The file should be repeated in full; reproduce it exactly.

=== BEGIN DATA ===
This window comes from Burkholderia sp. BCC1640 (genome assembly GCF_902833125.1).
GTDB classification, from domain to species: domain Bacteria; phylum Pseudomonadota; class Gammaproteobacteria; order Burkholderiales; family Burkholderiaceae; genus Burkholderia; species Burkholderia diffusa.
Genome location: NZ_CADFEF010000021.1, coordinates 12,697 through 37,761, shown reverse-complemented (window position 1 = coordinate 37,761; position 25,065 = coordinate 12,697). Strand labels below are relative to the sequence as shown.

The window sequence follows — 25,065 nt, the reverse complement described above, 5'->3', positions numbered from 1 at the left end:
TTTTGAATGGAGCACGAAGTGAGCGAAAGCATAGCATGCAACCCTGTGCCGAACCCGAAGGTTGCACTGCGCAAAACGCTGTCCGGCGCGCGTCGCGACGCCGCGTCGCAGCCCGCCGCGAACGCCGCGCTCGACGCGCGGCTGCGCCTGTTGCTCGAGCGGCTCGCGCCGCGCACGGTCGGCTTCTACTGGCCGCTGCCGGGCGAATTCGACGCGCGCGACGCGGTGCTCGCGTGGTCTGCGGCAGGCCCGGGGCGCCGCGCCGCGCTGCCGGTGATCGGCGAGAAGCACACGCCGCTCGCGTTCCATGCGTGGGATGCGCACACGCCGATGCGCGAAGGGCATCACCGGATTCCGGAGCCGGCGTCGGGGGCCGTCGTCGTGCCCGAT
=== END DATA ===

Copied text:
This window comes from Burkholderia sp. BCC1640 (genome assembly GCF_902833125.1).
GTDB classification, from domain to species: domain Bacteria; phylum Pseudomonadota; class Gammaproteobacteria; order Burkholderiales; family Burkholderiaceae; genus Burkholderia; species Burkholderia diffusa.
Genome location: NZ_CADFEF010000021.1, coordinates 12,697 through 37,761, shown reverse-complemented (window position 1 = coordinate 37,761; position 25,065 = coordinate 12,697). Strand labels below are relative to the sequence as shown.

The window sequence follows — 25,065 nt, the reverse complement described above, 5'->3', positions numbered from 1 at the left end:
TTTTGAATGGAGCACGAAGTGAGCGAAAGCATAGCATGCAACCCTGTGCCGAACCCGAAGGTTGCACTGCGCAAAACGCTGTCCGGCGCGCGTCGCGACGCCGCGTCGCAGCCCGCCGCGAACGCCGCGCTCGACGCGCGGCTGCGCCTGTTGCTCGAGCGGCTCGCGCCGCGCACGGTCGGCTTCTACTGGCCGCTGCCGGGCGAATTCGACGCGCGCGACGCGGTGCTCGCGTGGTCTGCGGCAGGCCCGGGGCGCCGCGCCGCGCTGCCGGTGATCGGCGAGAAGCACACGCCGCTCGCGTTCCATGCGTGGGATGCGCACACGCCGATGCGCGAAGGGCATCACCGGATTCCGGAGCCGGCGTCGGGGGCCGTCGTCGTGCCCGAT